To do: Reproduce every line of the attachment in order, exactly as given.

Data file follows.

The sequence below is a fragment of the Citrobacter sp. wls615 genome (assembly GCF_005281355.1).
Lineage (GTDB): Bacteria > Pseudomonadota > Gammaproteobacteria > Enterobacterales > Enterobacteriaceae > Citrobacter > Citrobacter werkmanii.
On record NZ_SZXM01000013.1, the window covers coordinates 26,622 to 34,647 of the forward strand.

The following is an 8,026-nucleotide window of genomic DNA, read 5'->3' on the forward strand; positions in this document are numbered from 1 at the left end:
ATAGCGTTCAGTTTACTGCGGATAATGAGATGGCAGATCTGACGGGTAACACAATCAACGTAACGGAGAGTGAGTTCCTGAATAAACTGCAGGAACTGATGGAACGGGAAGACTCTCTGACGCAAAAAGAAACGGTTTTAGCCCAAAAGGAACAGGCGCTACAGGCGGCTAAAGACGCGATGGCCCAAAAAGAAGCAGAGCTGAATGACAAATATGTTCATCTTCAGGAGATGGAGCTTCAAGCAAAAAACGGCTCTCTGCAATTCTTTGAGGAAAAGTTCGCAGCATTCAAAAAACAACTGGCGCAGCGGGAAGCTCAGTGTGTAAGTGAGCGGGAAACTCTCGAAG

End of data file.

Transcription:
The sequence below is a fragment of the Citrobacter sp. wls615 genome (assembly GCF_005281355.1).
Lineage (GTDB): Bacteria > Pseudomonadota > Gammaproteobacteria > Enterobacterales > Enterobacteriaceae > Citrobacter > Citrobacter werkmanii.
On record NZ_SZXM01000013.1, the window covers coordinates 26,622 to 34,647 of the forward strand.

The following is an 8,026-nucleotide window of genomic DNA, read 5'->3' on the forward strand; positions in this document are numbered from 1 at the left end:
ATAGCGTTCAGTTTACTGCGGATAATGAGATGGCAGATCTGACGGGTAACACAATCAACGTAACGGAGAGTGAGTTCCTGAATAAACTGCAGGAACTGATGGAACGGGAAGACTCTCTGACGCAAAAAGAAACGGTTTTAGCCCAAAAGGAACAGGCGCTACAGGCGGCTAAAGACGCGATGGCCCAAAAAGAAGCAGAGCTGAATGACAAATATGTTCATCTTCAGGAGATGGAGCTTCAAGCAAAAAACGGCTCTCTGCAATTCTTTGAGGAAAAGTTCGCAGCATTCAAAAAACAACTGGCGCAGCGGGAAGCTCAGTGTGTAAGTGAGCGGGAAACTCTCGAAG